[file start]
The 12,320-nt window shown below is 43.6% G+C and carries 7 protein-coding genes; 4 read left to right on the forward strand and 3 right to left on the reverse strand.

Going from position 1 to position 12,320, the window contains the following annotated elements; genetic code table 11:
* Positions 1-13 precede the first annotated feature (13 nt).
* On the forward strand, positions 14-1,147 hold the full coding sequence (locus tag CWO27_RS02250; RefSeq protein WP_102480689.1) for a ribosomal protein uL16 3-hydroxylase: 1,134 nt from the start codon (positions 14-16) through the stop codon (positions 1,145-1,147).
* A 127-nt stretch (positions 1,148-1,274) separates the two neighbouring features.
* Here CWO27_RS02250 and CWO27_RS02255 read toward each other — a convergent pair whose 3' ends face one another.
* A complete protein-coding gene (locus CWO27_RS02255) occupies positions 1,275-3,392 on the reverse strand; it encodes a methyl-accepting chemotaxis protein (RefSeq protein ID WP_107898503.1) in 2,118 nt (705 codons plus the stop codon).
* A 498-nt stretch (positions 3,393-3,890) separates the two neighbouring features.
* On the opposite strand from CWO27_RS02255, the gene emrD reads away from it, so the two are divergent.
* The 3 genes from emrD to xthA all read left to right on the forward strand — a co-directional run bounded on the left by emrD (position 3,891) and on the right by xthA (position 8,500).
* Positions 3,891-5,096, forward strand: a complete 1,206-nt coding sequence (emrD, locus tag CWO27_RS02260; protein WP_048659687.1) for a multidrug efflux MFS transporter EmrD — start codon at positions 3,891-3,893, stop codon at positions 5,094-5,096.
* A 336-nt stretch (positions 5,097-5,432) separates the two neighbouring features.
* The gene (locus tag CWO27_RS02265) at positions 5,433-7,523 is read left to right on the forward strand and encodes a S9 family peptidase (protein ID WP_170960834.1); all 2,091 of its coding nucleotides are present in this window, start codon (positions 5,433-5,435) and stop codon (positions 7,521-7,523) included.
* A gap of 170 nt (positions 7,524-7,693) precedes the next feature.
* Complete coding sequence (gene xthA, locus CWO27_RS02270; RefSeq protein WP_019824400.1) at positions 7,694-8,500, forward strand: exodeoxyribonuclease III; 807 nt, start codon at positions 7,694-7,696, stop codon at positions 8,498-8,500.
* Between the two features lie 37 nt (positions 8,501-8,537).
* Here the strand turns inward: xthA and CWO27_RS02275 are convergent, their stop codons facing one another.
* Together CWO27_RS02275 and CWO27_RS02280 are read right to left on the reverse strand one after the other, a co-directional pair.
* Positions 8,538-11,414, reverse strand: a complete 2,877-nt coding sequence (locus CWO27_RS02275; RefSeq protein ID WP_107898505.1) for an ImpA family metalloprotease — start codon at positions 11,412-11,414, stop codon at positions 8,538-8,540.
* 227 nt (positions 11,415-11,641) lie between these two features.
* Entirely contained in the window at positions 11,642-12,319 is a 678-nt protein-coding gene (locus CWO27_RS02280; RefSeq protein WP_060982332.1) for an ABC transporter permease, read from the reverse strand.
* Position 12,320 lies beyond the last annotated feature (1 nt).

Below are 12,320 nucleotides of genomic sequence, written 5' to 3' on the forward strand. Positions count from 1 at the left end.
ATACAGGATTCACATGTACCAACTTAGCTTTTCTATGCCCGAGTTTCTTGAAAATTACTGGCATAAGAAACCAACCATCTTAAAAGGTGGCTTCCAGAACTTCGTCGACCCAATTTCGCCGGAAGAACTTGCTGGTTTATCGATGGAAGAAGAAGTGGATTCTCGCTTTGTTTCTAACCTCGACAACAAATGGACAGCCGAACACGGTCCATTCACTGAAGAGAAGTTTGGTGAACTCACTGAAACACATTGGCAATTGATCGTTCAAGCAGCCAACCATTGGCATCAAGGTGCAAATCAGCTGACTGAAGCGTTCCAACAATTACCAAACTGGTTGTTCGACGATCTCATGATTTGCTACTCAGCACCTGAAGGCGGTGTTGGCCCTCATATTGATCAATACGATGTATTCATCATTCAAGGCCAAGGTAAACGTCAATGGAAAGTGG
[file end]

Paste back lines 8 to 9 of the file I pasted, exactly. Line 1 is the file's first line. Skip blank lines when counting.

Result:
* A 498-nt stretch (positions 3,393-3,890) separates the two neighbouring features.
* On the opposite strand from CWO27_RS02255, the gene emrD reads away from it, so the two are divergent.